MINNEAPOLIS (WCCO) – Two days after resigning, former Minneapolis Police Chief Janee Harteau released a statement Sunday on her Facebook page.

In a Facebook posting Sunday, Harteau said that she’s “overwhelmed with humility and appreciation” over the flood of support she’s received this weekend.

“I love this city, the members of the MPD and all of you,” she wrote. “You are the reason I have done this work for three decades.”


On Friday, Harteau resigned as chief of the Minneapolis Police Department amid controversy over her response to the fatal police shooting of Justine Damond.

Forty-year-old Damond, a yoga teacher and Australian native, was fatally shot last weekend by Minneapolis officer Mohamed Noor after calling 911 over a possible sexual assault occurring in the alley behind her home.

Her resignation came at the request of Mayor Betsy Hodges, whom Harteau had clashed with in the past. Meanwhile, Hodges is also facing calls to step down from her office, which she’s seeking to hold in the up-coming mayoral race.

Early last week, Harteau endured criticism for not immediately cutting short her vacation to handle the aftermath of the Damond shooting, which quickly made international headlines.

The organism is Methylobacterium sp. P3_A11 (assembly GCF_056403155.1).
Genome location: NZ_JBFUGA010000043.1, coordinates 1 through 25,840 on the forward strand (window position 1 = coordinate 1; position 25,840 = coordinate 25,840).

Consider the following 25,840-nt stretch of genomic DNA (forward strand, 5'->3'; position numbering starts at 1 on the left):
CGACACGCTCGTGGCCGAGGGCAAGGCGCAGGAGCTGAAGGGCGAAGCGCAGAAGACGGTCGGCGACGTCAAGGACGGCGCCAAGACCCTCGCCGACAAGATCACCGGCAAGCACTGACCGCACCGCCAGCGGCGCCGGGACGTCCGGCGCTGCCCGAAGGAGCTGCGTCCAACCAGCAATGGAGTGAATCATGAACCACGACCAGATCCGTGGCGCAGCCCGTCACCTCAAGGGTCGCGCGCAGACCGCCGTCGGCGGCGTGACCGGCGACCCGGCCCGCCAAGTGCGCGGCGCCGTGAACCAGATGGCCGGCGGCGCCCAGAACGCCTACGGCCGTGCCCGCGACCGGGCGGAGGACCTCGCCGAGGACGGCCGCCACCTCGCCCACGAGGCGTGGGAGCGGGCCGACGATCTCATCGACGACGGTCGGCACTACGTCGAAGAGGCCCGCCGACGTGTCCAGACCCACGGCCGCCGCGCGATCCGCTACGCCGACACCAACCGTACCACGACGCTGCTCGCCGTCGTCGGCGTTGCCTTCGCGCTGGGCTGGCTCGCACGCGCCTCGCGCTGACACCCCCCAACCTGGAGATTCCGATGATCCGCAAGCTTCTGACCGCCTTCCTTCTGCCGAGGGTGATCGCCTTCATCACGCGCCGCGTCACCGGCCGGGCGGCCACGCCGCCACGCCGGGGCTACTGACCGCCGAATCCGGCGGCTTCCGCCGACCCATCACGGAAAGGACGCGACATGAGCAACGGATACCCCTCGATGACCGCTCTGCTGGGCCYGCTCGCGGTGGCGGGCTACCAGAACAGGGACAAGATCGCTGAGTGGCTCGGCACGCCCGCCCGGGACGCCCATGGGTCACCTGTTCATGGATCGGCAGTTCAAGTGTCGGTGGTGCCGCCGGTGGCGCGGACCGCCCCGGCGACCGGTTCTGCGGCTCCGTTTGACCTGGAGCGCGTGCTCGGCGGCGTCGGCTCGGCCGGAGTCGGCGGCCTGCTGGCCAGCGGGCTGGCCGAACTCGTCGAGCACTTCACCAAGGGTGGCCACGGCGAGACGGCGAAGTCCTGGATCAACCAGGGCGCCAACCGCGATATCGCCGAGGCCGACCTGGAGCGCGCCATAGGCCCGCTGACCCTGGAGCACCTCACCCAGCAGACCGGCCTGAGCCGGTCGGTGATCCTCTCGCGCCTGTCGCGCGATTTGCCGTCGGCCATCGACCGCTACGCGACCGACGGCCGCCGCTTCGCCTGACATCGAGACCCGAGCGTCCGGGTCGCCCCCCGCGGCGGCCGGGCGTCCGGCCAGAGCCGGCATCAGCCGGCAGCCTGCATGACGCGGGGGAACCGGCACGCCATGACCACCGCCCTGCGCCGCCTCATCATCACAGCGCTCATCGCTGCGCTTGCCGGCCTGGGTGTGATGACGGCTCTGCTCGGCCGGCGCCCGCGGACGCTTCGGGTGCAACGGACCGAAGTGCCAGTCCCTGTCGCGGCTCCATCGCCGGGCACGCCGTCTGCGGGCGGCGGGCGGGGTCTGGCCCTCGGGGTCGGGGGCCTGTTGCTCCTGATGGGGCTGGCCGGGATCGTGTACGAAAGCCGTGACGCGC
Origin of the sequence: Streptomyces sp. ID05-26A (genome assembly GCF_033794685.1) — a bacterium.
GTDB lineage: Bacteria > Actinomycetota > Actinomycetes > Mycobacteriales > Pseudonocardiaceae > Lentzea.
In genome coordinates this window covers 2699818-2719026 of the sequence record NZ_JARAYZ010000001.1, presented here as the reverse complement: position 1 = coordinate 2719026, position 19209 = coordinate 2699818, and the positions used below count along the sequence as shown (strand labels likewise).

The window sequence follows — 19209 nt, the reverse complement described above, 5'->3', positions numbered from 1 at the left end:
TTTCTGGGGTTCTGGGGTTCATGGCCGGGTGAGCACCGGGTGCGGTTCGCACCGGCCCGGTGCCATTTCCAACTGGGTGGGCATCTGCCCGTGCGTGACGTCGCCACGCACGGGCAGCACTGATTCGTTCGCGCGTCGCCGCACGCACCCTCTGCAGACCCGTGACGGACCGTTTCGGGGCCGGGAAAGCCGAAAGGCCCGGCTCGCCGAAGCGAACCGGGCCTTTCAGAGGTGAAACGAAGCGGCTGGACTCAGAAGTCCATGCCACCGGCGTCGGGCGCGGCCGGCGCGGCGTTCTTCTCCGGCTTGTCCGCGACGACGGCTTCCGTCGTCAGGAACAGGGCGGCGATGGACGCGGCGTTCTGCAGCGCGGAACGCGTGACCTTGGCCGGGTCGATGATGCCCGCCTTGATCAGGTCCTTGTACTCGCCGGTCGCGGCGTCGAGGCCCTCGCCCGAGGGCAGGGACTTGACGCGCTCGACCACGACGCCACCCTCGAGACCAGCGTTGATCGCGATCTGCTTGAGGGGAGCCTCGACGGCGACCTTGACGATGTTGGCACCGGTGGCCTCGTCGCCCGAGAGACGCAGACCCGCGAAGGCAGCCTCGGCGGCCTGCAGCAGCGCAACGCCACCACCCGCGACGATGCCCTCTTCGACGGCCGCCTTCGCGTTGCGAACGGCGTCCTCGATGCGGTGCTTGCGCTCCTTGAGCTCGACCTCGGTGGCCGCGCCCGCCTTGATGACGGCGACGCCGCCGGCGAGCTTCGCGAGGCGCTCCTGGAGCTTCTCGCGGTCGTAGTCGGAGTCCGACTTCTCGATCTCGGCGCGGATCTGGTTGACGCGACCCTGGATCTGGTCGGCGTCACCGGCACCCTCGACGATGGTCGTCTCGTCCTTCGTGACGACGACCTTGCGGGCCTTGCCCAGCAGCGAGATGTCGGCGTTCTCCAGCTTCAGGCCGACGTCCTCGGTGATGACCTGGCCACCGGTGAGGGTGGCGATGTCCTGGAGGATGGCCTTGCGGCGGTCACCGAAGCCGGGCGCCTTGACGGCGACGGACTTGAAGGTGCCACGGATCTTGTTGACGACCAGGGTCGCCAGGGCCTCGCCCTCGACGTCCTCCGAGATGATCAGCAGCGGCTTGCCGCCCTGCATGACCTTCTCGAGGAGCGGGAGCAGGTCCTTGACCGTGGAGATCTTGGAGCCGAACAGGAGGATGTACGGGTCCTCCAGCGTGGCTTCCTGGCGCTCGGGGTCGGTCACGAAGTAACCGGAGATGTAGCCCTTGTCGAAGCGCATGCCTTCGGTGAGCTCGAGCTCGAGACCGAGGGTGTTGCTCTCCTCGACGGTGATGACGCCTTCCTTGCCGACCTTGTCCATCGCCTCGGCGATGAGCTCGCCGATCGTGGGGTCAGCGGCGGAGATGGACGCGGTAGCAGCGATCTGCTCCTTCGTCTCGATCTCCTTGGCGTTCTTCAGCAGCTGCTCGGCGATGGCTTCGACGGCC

The shooting remains under investigation. Noor has yet to give a statement to investigators, and Harteau has described his actions as those of single individual, not reflective of the police department’s training or practices.

Harteau thanked people for her support and asked people to support the new nominee for chief, Assistant Chief Medaria Arradondo. We’re now learning more about his past with the Minneapolis Police Department.

Mayor Betsy Hodges nominated Arradondo Friday. He’s a Minneapolis native who’s been with Minneapolis police since 1989.

Known as “Rondo,” he’s served as a school resource officer and north side beat cop. Now that the mayor nominated Arradondo for chief, an executive committee of the city council and mayor will discuss whether he’s right for the role. The public will also get to weigh in.

The final step is a vote by the Minneapolis City Council, but there is one council member who wonders whether the process is moving too fast. Linea Palmisano is raising the question of whether external candidates should be considered.

“From what I’ve been hearing throughout the course of the week, I’m not sure that somebody that’s internal to the department, as beloved Rondo is to everybody that knows him, I want to be thoughtful of this and considerate and I think the worst thing we can do is be reactionary,” Palmisano said.

As Arradondo moves through the process, a past lawsuit could come up. He’s among five high-ranking black police officers who sued the city and former police chief Tim Dolan. The suit alleges Dolan created a culture of racial discrimination and a hostile working environment.

The city settled, paying the officers a total of $740,000.


  1. Tim Neumann says:

    So Hodges, wanting to distance herself from the police chief, forced her to resign. Hodges needs to resign for the good of the city, along with 90% of the city council stooges.